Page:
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In an environment, say


you instantiante it (if that's the word for it in LaTeX) by


But how do you define an environment such that you instantiate it by


I'm not talking about default values for the parameters first, second or third, but an entirely optional parameter, such as in

    ...         ^--- THIS!
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up vote 22 down vote accepted


is #1= {??}
   #2= one
   #3= two
   #4= three


is #1= zero
   #2= one
   #3= two
   #4= three



is #1= foo % preset to foo, if missing
   #2= one
   #3= two
   #4= three


is #1= bar   % the optional argument 
   #2= one
   #3= two
   #4= three
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I dont understand the 4th case \newenvironment{whatever}[4][foo] – Nicholas Hamilton May 16 '13 at 4:13
[4][foo] defines 4 parameter in which the first one #1 is optional and replaced by foo if it is not set by the user otherwise with the user value – Herbert May 16 '13 at 4:35
Got it. Thanks. – Nicholas Hamilton May 16 '13 at 4:45
In the first example is #1= {} implies that an empty optional argument is replaced by an empty brace group when it actually really is empty. One would need to input \begin{whatever}[{{}}]]{...}... to actually get the empty brace group. – clemens May 16 '13 at 9:53

The xparse package provides an easy user interface to specify optional arguments to environments (in various orders) including commands/macros. For this you define your environment using \NewDocumentEnvironment, while regular macros use \NewDocumentCommand. The former has the following syntax:

\NewDocumentEnvironment{<env>}{<arg spec>}{<beg env>}{<end env>}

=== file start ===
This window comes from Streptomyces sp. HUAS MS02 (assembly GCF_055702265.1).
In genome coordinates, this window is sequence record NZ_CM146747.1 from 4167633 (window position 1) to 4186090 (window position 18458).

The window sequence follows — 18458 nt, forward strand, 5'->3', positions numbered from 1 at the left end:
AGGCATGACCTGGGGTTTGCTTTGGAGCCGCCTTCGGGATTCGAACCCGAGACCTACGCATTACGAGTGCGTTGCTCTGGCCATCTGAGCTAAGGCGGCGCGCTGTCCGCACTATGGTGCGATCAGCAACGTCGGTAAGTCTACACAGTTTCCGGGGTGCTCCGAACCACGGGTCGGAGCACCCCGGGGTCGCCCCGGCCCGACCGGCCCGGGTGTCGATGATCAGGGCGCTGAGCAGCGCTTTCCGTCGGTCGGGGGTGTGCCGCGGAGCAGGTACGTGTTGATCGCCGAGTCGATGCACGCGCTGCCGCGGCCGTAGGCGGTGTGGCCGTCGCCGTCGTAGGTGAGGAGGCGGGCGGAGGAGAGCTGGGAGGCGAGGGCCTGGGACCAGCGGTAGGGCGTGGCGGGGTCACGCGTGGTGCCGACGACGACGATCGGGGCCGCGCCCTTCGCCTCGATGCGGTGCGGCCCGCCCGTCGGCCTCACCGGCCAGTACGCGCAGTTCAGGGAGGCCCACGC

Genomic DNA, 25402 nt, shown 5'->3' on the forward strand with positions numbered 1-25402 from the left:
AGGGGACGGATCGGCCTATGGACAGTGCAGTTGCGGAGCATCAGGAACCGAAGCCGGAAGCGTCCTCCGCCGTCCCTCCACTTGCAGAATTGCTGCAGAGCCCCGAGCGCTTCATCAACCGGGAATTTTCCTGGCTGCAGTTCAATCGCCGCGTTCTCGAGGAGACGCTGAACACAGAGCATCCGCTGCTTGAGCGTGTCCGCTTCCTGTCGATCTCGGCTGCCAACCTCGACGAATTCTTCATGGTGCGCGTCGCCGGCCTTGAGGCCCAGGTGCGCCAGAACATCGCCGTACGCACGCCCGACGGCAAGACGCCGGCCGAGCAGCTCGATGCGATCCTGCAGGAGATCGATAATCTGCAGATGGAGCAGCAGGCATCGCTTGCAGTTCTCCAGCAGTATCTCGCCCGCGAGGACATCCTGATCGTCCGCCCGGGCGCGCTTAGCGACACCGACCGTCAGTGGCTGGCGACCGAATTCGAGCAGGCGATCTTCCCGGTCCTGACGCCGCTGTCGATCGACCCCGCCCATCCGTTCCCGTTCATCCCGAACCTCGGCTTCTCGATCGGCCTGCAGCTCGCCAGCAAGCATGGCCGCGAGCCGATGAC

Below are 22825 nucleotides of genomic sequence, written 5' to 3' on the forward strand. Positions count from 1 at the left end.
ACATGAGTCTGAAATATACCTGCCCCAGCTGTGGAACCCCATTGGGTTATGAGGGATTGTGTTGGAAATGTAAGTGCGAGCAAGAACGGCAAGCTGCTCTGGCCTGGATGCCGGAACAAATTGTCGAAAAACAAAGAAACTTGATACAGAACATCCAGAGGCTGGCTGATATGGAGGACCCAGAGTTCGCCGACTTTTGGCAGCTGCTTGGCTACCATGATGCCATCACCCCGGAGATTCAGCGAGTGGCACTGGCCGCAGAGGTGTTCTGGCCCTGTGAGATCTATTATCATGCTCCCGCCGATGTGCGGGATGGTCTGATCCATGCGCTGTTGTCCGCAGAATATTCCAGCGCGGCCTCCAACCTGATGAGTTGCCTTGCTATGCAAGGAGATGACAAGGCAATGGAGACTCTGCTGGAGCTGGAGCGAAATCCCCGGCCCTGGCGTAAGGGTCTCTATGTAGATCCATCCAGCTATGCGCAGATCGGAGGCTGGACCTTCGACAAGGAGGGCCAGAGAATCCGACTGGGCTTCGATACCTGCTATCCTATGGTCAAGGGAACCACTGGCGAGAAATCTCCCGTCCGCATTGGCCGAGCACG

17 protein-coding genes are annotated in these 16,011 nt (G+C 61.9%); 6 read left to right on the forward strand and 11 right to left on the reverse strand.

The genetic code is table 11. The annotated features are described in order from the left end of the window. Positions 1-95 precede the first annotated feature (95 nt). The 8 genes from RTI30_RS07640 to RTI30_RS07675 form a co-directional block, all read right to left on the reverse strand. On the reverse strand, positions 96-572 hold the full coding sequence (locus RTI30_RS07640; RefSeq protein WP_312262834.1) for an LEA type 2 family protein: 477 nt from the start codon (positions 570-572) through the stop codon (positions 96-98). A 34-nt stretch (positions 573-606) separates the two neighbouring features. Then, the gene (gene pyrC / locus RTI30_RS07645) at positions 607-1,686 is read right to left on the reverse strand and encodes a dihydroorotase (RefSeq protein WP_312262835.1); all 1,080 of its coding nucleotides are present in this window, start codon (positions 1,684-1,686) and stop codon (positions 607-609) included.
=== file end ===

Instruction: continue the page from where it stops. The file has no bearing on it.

<env>, <beg env> and <end env> act in the traditional way to define the environment <env> that executes code <beg env> when using \begin{<env>} (or \<env>) and executes <end env> when using \end{<env>} (or \end<env>). <arg spec> contains a sequence of argument specifications to the environment that can intermix optional and mandatory arguments as needed. In short, this is how they are specified (omitting some options; for more details, read the xparse package documentation):

  • m - a mandatory argument (requires { })
  • o - an optional argument (uses [ ])
  • O{<default>} - an optional argument similar to o but returns <default> if the argument is not given (uses [ ])
  • d<token1><token2> - an optional argument with special delimiters (uses <token1> <token2>)
  • D<token1><token2>{<default>} - an optional argument similar to d but returns <default> if the argument is not given (uses <token1> <token2>)

Here are some examples:

\usepackage{xparse}% http://ctan.org/pkg/xparse
\NewDocumentEnvironment{whatever}{m o O{foobar} m}{}{}
\NewDocumentEnvironment{whomever}{O{yes} D(){no}}{}{}

% #1=foo; #2=\NoValue; #3=foobar; #4=bar
\begin{whatever}{foo}{bar} foo \end{whatever}

% #1=foo; #2=bar; #3=foobar; #4=bar
\begin{whatever}{foo}[bar]{bar} foo \end{whatever}

% #1=yes; #2=no
\begin{whomever} foo \end{whomever}

% #1=no; #2=yes
\begin{whomever}[no](yes) foo \end{whomever}


As is obvious, this interface extends the existing "single optional argument" specification to a much wider range.

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